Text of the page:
or so it was explained to me in the post conciliar part of my Catholic education. One is Catholic because one identifies with the Catholic community, not necessarily believes Catholicism, which itself is a fluid concept variously defined over time by the Catholic community.

I don't doubt for a minute that that's what you were told. If I had heard that in 1997 when I was beginning my trek at my local parish I would have turned right around and gone home.

I've noticed several parishes in my area are including educational columns in the parish bulletins concerning liturgy, patristics, Church history and the Good News (yes, that's what they call it) of our redemption in the life, death and resurrection of Jesus Christ and what it means for us as Catholic Christians.

The communal aspect of Catholicism is also included but not in the way it was described to to you, but as the Body of which Christ alone is the Head.

My Catholic/Lutheran upbringing gave me enough critical tools that even back when I was still Lutheran and single I would have been equipped enough to refute anyone spouting that nonsense.

And yes, referring to the petitioners they would definitely be happier as Anglicans. Our local Episcopal diocese is well stocked with former leftist Catholics who couldn't change their parishes/diocese in the way they wanted (did I hear that an Episcopal diocese in California has now officially split from TEC?)

 
At Wednesday, December 12, 2007 9:08:00 am , Blogger Past Elder said...

What? Refute?? OMG??? Tell priests peaching at Mass, religion teachers in class in Catholic schools, and professors in pre-sem approved classes at a Catholic university that what they are teaching and doing is contrary to real Catholicism? Geez, who am I to tell the Catholic Church what Catholicism is, just like the SSPX?

What I missed for years is it really doesn't matter whether the traditionalist Catholics, the petitioner liberal Vatican II Catholics or the counter petitioner conservative Vatican II Catholics have the true Catholicism. The ugly truth is, the Catholic Church believes only in itself and teaches only what of the faith of Christ it identfies with itself so you may do as you please as long as you do not renounce it and leave.

Truly the Whore of Babylon.

Yes you read right about the Episcopal Diocese in California. I posted about it on my blog. The church hierarchy used all the language all to familiar from Rome to have its revisionism accepted as legitimate. No doubt the Whore of Babylon will one day be restored to union with its separated bretheren in the, to modify a phrase, brothelial unions.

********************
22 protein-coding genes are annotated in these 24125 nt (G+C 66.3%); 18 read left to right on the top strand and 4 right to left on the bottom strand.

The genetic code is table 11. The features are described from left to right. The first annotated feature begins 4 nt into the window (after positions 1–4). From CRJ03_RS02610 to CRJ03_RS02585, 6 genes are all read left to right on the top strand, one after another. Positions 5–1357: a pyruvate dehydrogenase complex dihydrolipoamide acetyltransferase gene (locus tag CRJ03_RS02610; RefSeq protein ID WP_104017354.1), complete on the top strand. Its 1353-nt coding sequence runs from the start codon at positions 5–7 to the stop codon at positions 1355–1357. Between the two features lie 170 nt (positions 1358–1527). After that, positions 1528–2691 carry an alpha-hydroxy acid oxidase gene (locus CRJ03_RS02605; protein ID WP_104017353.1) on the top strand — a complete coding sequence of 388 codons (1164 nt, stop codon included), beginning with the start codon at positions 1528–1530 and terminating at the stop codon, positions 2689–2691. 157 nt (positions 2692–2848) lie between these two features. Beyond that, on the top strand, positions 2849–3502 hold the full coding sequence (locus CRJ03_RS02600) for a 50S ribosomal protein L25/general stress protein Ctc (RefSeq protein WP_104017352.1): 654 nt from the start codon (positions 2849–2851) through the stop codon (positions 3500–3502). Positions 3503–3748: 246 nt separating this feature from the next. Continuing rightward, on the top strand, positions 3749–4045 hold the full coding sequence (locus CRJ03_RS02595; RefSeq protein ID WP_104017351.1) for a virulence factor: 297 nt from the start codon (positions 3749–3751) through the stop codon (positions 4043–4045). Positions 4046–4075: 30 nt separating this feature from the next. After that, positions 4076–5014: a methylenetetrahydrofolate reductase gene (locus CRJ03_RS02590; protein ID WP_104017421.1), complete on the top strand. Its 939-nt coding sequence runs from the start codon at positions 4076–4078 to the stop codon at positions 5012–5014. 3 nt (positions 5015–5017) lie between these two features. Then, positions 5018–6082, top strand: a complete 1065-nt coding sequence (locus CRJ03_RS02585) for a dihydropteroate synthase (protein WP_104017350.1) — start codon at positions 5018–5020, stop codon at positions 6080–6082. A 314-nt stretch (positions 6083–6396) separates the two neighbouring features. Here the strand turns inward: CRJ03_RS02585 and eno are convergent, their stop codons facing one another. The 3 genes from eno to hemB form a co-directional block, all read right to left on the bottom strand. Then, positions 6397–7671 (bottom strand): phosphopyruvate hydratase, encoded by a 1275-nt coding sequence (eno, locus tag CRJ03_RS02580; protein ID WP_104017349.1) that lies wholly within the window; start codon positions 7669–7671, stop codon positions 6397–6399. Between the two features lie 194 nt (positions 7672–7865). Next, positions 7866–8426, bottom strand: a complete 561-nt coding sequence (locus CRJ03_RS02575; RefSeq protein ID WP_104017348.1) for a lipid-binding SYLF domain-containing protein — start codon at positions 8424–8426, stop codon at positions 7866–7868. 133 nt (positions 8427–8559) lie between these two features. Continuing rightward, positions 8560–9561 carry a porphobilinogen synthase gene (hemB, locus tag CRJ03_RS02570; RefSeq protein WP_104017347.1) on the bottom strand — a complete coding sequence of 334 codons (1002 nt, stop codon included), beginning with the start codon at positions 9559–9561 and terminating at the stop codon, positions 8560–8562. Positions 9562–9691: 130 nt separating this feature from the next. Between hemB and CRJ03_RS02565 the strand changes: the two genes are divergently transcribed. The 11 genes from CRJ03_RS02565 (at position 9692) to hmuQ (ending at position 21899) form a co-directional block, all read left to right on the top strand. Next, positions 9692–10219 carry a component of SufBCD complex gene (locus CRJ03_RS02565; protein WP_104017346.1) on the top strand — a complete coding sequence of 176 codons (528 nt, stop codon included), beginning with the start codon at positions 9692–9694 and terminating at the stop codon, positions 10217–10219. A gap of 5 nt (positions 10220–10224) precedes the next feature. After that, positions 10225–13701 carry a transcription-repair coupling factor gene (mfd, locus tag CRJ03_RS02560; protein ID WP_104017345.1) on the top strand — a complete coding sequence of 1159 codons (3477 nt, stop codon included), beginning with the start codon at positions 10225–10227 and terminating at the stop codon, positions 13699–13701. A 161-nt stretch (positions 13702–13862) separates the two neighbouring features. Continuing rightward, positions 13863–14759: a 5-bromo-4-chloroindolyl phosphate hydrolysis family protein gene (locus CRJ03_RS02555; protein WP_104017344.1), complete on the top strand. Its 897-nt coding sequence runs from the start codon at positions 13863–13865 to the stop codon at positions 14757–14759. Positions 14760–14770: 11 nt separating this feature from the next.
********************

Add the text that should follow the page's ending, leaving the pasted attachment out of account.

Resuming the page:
At Wednesday, December 12, 2007 12:01:00 pm , Blogger Peter said...

David, I think it's a standard negotiating tactic. You ask for much more thanyou know is likely to be granted so that your opponents will actually grant you something you actually aimed for, while thinking themselves clever for having beat you down from your most absurd position.

 
At Thursday, December 13, 2007 2:01:00 am , Anonymous Christine said...

What? Refute?? OMG??? Tell priests peaching at Mass, religion teachers in class in Catholic schools, and professors in pre-sem approved classes at a Catholic university that what they are teaching and doing is contrary to real Catholicism?

St. John's is not the whole Catholic universe. Time to get out of your time warp.

Rant on all you like, I love my Holy Mother the Catholic Church (and especially the wonderful Benedictines at my parish) and since we are simply going round and round about the same old same old I won't address this particular subject further since your experiences as a Catholic are not mine (with the exception of what I experienced growing up in very ueberkatolisch Bayern).

 
At Thursday, December 13, 2007 2:05:00 am , Anonymous Christine said...

Hmm, one more thing -- my brother-in-law was educated (this would have been in the 70's, I think) at our local Benedictine High School and received a very solid Catholic education. He had nothing but the highest regard for the Benedictines who taught him, as does my husband who from time to time stopped by at the Abbey when he was still actively employed. I'm so glad that my parish pastor is associated with that Abbey.

 
At Thursday, December 13, 2007 4:06:00 pm , Blogger Past Elder said...

Really, the only thing that saves the RCC from being pathetic is it is ludicrous.

Time warp? Read this blog, pick up a "Catholic" publication, stop by a parish and with hardly an exception it's 1968 again -- and again, and again, and again.

No one said St John's is the whole Catholic universe. Of the three opening phrases in the sentence you quoted, only the last refers to my experience there, four of my fifty seven years.

This blog, Bishop Denis, lionised elsewhere, etc represent a minority view within the "Catholic universe", which in reality is several parallel universes each claiming to be the true one and each sure the other(s) are dying out. Been like that for forty years. There's your time warp.